You might think that in the cramped quarters of the womb, twins would experience pretty much the same environment. But a new study, published 15 July in Genome Research, suggests otherwise.
Identical twins, who have the same DNA, are born with widespread differences in their epigenetic profiles — chemical modifications to DNA that control when and where genes are expressed.
Studies suggest that when one identical twin has autism, the other will also have it about 40 to 90 percent of the time. A better understanding of how the prenatal environment influences epigenetics could help pinpoint early environmental risk factors for autism and help explain those cases in which only one twin has autism.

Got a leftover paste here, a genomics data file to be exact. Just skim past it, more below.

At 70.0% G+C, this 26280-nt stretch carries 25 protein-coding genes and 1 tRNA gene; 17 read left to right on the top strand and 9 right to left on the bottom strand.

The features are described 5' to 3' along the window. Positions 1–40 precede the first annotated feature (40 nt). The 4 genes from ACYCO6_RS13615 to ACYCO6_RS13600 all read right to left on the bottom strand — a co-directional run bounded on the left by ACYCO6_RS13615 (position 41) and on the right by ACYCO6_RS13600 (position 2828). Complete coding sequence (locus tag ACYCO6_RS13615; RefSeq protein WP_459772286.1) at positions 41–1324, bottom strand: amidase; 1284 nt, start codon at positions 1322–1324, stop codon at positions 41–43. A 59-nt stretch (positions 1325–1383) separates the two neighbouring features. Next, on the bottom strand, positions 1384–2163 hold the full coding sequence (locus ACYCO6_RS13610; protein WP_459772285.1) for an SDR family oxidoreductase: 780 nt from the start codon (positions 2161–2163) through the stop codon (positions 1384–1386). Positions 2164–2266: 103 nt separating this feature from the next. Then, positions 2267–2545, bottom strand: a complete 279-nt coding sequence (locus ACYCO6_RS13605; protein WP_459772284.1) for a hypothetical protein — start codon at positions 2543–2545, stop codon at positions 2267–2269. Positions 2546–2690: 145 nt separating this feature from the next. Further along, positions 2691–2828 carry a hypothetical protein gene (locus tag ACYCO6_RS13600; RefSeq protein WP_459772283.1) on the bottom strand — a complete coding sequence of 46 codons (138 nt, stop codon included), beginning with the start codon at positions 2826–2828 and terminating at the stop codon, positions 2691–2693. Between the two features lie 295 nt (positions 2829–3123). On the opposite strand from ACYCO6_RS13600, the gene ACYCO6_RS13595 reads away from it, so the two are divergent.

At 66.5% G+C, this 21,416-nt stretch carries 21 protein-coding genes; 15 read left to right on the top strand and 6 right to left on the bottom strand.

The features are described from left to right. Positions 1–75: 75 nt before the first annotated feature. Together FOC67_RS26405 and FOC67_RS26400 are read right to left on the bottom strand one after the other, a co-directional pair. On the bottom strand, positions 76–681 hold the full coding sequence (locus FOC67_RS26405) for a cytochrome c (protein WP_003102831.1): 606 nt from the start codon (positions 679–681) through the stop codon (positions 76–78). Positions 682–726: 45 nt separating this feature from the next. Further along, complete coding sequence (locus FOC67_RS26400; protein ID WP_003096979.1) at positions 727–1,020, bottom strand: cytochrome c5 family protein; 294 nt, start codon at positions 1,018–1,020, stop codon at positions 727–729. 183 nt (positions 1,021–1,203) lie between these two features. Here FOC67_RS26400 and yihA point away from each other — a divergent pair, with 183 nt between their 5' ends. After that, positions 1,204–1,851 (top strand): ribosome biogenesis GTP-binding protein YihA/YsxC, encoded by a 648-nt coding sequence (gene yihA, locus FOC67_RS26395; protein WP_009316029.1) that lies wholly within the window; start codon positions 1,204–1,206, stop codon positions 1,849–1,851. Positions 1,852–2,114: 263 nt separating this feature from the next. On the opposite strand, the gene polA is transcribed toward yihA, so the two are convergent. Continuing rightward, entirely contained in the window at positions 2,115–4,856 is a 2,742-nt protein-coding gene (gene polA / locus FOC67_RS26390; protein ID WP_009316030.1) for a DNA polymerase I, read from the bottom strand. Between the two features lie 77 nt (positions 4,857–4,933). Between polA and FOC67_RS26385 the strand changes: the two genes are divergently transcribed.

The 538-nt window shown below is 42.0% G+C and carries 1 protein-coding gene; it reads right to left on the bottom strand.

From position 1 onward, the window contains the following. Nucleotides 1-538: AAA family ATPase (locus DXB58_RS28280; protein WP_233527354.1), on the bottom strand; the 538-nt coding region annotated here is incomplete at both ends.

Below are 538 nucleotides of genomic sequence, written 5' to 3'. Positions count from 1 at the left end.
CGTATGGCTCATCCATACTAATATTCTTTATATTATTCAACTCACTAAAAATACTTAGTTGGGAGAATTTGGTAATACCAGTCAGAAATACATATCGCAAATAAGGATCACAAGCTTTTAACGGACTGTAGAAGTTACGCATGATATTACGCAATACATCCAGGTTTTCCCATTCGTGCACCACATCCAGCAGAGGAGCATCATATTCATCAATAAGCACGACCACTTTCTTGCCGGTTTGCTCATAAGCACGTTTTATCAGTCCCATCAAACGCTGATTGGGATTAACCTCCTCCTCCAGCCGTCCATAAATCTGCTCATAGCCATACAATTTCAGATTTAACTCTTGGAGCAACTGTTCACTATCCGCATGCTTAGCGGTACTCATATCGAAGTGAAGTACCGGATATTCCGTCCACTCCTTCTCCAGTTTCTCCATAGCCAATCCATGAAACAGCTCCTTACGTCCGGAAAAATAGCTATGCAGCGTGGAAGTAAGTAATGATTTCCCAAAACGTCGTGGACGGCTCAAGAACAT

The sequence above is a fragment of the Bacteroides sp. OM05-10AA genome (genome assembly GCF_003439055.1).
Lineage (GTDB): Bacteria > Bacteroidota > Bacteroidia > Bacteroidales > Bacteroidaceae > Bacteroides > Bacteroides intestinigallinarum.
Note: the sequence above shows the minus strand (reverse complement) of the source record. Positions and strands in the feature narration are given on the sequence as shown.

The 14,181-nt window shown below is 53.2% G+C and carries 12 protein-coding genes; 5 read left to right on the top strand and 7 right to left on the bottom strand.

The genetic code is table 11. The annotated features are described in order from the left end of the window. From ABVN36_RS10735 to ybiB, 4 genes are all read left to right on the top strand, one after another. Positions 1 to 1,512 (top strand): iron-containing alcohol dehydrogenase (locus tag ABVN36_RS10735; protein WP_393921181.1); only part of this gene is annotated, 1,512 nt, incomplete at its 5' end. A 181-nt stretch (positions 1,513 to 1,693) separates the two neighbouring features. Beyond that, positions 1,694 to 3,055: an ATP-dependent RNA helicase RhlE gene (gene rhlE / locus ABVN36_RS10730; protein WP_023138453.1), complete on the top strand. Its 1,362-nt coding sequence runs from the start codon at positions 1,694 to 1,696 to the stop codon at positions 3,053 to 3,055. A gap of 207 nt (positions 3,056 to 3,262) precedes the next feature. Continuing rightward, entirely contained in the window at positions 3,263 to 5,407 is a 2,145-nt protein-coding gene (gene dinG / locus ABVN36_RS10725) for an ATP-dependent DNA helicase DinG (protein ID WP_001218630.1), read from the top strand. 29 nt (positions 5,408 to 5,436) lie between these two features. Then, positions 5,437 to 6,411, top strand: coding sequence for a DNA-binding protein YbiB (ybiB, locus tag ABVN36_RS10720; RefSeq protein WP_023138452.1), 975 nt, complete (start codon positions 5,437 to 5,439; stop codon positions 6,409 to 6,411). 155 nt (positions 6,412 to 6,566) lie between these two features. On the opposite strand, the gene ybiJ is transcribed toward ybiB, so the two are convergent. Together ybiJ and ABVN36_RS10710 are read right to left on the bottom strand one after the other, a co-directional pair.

In the new study, the same group analyzed methylation at 20,000 sites across the genome in the umbilical cord tissue, cord blood and placenta of 12 sets of fraternal and 22 sets of identical twins. (Fraternal twins share as much DNA as non-twin siblings, so comparing identical and fraternal twins can give scientists a sense of how much genetics contributes to the factor under study.)
The researchers found that epigenetic profiles vary significantly among both types of twins. They speculate that the differences arise partly randomly and partly from environmental factors, such as differences in blood supply, exposure to infection and the weight of each twin’s placenta.
In an unexpected twist, identical twins who shared a placenta show greater differences between their epigenetic profiles than identical twins who did not, suggesting that competition for resources may play a role.
The researchers say these changes may persist throughout life, potentially setting up a fetal “program” for developing certain diseases.